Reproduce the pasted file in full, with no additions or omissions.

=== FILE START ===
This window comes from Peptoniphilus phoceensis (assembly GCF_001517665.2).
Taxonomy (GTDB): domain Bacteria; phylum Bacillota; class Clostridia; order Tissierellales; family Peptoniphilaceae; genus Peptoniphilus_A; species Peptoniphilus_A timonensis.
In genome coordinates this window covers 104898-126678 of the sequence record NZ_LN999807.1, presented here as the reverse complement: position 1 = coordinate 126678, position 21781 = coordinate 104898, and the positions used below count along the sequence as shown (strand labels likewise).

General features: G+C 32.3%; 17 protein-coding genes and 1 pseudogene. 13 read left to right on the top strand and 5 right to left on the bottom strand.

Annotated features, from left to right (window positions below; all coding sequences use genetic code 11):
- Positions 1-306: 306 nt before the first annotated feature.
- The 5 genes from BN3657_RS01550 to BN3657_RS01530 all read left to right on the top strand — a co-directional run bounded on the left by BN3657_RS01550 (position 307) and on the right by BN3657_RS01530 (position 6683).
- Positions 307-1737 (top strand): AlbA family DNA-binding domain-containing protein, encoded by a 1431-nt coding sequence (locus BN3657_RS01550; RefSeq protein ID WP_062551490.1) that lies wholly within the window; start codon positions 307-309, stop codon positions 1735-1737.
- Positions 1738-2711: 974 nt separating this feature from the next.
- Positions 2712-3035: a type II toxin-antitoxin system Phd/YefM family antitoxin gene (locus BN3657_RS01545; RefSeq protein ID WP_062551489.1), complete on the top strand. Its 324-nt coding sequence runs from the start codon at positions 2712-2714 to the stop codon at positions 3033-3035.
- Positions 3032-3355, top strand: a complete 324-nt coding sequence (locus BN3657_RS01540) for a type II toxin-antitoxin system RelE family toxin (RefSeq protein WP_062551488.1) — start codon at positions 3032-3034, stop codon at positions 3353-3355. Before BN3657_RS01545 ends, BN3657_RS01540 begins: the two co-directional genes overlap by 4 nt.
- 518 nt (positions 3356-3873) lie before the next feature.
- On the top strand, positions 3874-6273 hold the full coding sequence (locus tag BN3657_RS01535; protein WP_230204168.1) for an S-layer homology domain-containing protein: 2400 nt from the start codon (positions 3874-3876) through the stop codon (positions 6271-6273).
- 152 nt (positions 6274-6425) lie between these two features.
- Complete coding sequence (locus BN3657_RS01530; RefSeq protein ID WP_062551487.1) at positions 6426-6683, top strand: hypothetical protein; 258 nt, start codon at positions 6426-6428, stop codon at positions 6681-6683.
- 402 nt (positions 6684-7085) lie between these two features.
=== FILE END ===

This window comes from Peptoniphilus phoceensis (assembly GCF_001517665.2).
Taxonomy (GTDB): domain Bacteria; phylum Bacillota; class Clostridia; order Tissierellales; family Peptoniphilaceae; genus Peptoniphilus_A; species Peptoniphilus_A timonensis.
In genome coordinates this window covers 104898-126678 of the sequence record NZ_LN999807.1, presented here as the reverse complement: position 1 = coordinate 126678, position 21781 = coordinate 104898, and the positions used below count along the sequence as shown (strand labels likewise).

General features: G+C 32.3%; 17 protein-coding genes and 1 pseudogene. 13 read left to right on the top strand and 5 right to left on the bottom strand.

Annotated features, from left to right (window positions below; all coding sequences use genetic code 11):
- Positions 1-306: 306 nt before the first annotated feature.
- The 5 genes from BN3657_RS01550 to BN3657_RS01530 all read left to right on the top strand — a co-directional run bounded on the left by BN3657_RS01550 (position 307) and on the right by BN3657_RS01530 (position 6683).
- Positions 307-1737 (top strand): AlbA family DNA-binding domain-containing protein, encoded by a 1431-nt coding sequence (locus BN3657_RS01550; RefSeq protein ID WP_062551490.1) that lies wholly within the window; start codon positions 307-309, stop codon positions 1735-1737.
- Positions 1738-2711: 974 nt separating this feature from the next.
- Positions 2712-3035: a type II toxin-antitoxin system Phd/YefM family antitoxin gene (locus BN3657_RS01545; RefSeq protein ID WP_062551489.1), complete on the top strand. Its 324-nt coding sequence runs from the start codon at positions 2712-2714 to the stop codon at positions 3033-3035.
- Positions 3032-3355, top strand: a complete 324-nt coding sequence (locus BN3657_RS01540) for a type II toxin-antitoxin system RelE family toxin (RefSeq protein WP_062551488.1) — start codon at positions 3032-3034, stop codon at positions 3353-3355. Before BN3657_RS01545 ends, BN3657_RS01540 begins: the two co-directional genes overlap by 4 nt.
- 518 nt (positions 3356-3873) lie before the next feature.
- On the top strand, positions 3874-6273 hold the full coding sequence (locus tag BN3657_RS01535; protein WP_230204168.1) for an S-layer homology domain-containing protein: 2400 nt from the start codon (positions 3874-3876) through the stop codon (positions 6271-6273).
- 152 nt (positions 6274-6425) lie between these two features.
- Complete coding sequence (locus BN3657_RS01530; RefSeq protein ID WP_062551487.1) at positions 6426-6683, top strand: hypothetical protein; 258 nt, start codon at positions 6426-6428, stop codon at positions 6681-6683.
- 402 nt (positions 6684-7085) lie between these two features.